Embedded Systems September 2000 Vol13_10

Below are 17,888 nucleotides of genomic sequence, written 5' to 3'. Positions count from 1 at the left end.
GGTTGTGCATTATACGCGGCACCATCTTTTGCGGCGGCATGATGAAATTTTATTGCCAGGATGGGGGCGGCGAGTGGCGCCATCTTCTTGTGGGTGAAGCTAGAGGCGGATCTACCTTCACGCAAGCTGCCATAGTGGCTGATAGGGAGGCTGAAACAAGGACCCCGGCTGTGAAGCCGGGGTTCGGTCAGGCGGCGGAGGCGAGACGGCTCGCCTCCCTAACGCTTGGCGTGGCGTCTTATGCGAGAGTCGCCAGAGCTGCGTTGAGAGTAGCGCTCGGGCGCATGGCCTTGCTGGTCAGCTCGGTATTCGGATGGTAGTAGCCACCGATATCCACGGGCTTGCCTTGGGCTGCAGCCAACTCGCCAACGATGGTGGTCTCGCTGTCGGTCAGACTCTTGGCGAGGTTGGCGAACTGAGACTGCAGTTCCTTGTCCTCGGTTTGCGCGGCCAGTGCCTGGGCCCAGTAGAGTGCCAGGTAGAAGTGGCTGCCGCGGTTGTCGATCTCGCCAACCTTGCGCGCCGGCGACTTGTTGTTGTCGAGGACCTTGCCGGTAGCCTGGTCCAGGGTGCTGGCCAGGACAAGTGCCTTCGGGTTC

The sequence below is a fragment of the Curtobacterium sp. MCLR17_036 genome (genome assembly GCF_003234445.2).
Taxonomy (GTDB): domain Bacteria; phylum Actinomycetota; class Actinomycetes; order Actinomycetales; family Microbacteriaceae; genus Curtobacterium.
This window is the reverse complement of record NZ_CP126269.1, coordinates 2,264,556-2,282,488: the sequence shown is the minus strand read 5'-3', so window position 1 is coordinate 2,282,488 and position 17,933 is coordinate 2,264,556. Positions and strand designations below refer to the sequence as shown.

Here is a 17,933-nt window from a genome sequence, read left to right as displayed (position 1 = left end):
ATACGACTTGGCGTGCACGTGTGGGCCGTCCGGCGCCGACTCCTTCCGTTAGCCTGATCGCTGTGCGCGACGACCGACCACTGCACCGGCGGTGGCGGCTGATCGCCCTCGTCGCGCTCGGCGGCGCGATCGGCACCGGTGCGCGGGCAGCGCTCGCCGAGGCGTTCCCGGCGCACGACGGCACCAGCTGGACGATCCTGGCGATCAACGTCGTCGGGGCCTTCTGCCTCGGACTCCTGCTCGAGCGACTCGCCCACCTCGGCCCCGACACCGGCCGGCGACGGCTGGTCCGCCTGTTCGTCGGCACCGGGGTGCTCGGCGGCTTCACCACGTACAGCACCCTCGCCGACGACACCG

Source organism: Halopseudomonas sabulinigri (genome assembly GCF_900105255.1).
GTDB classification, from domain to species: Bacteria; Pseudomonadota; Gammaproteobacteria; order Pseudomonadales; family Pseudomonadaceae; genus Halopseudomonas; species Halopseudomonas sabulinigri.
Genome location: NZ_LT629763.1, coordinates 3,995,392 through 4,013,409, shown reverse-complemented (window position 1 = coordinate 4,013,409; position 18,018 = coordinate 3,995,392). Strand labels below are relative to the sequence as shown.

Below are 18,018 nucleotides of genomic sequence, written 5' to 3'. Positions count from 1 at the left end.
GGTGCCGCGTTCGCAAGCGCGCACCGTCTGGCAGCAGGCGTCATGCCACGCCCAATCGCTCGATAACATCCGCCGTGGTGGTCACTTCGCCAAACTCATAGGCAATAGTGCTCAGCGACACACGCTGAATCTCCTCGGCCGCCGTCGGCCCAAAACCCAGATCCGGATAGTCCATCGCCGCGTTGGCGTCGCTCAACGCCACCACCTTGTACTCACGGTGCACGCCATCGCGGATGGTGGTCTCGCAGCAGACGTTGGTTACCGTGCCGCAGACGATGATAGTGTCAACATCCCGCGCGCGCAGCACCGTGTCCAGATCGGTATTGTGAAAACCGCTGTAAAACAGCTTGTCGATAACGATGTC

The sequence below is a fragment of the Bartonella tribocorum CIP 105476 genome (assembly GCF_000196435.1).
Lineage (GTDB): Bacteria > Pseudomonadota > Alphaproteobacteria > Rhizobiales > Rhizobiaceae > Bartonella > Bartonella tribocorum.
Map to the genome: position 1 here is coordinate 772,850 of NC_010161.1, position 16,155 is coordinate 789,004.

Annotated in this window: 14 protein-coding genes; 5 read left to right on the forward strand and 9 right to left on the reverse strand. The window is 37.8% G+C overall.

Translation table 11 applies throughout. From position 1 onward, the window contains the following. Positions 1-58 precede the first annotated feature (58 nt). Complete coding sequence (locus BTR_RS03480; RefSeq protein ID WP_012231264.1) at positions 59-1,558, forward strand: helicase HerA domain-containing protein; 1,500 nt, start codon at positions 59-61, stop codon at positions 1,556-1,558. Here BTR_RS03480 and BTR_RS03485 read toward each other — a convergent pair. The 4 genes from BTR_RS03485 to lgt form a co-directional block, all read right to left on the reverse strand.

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I ! .. ID TABLE 1 Points N 256 2,048 16,384 131,072 float 0.48ms 7.0ms 0.10s 1.4s double 0.62m5 9.1ms 0.135 1.85 defin e the complete FHT butterfly computa tion , as diagrammed in Figure 1. These two equations express the Hartley transform of length N in terms of two smaller (half- length) Hartley transforms. This is the begin- ning of a recursive process. At each step in the recursion we recognize that all of the Hartley tran forms from the previous step can be furth er broken down into Hartley transforms of half the length. The process continues until we have only Hartley transforms of length 1, which can be trivially com- puted from Equation 1. At this point I wi ll abandon math e- In-Circuit Emulators matical rigor and proceed by example alone. Suppose N = 16. Figure 2 shows a data-flow diagram that illustra tes the recursive decomposition of a Hartley transform of length 16. Although the data-flow diagram is computed from left to right, we hall analyze it from right to left. On the far right, the num- bers 0 to 15 represent the values of /-1(0) through /-1(15) , which is the Ha rtley transform of the original sequence X(O) through X(15). If you let f run from 0 to 7 in Equations 3 and 4, you can see how the 16 values of H can be computed from the two smaller Hartley trans- Preserve your investment in time and capital with universal emulators from iSYSTEM. A complete line, from low-cost BDM/JTAG to high-end full-function ICEs. Support for over 400 micro- controllers with a simple swap of the POD or software setup. Driven with an intuitive development environment integrating all popular compilers. Thousands in use world-wide. Call for your free demo CD. America Europe Scandinavia Asia Pacific 1 (888) 543-5300 49 (8131) 70610 46 (40) 459571 82 (2) 2645-0386 t SYSTEM www. isystem .com Visit us at Embedded Systems Conference 2000, Booth #2709 136 SEPTEMBER 2000 Embedded Systems Programming form s, /-10 and /-11, each of length 8. The right-most column of data-flow lines in Figure 2 illustrates this process as the overlay of eight instances of the butterfly diagram from Figure 1. The lines have been omitted where the cor- responding trig factor is zero. In the column of numbers to the left of the final butterfly diagrams, the two sets of indices, 0 through 7, represent the value of /-10 and /-11 with /-10 on top. For example, the first three instances of Equations 3 and 4 in this column of butterflies i : H(O) = lf2{ H0(0) + H,(O)cos(O) + H,(O)sin(O)} H(8) = 1/2{ H0(0)- H,(O)cos(O)- H,(O)sin(O)} H(1) = 1/2{ H0 (1)+ H1(1) cos(Jt/8) + H1 H(9) = 1/2{ H0 (1)- H,(1)cos(Jt/8)- H1 H(2) = 1/2{H0(2) + H1 (7)sin(Jt/8)} (7)sin(Jt/8)} (2)cos(Jt/4) + H,(6) sin(Jt/4)} H(10) = lf2{H0(2)- H1(2)cos(Jt/4)- H1 (6)sin(~t/4)} Note that the indices of /-10 and /-11 have been reduced modulo 8, since tl1ey are Hartley transforms of length 8. The decomposition then continues with the next column to the left, show- ing how /-10 and /-11 are each repre-

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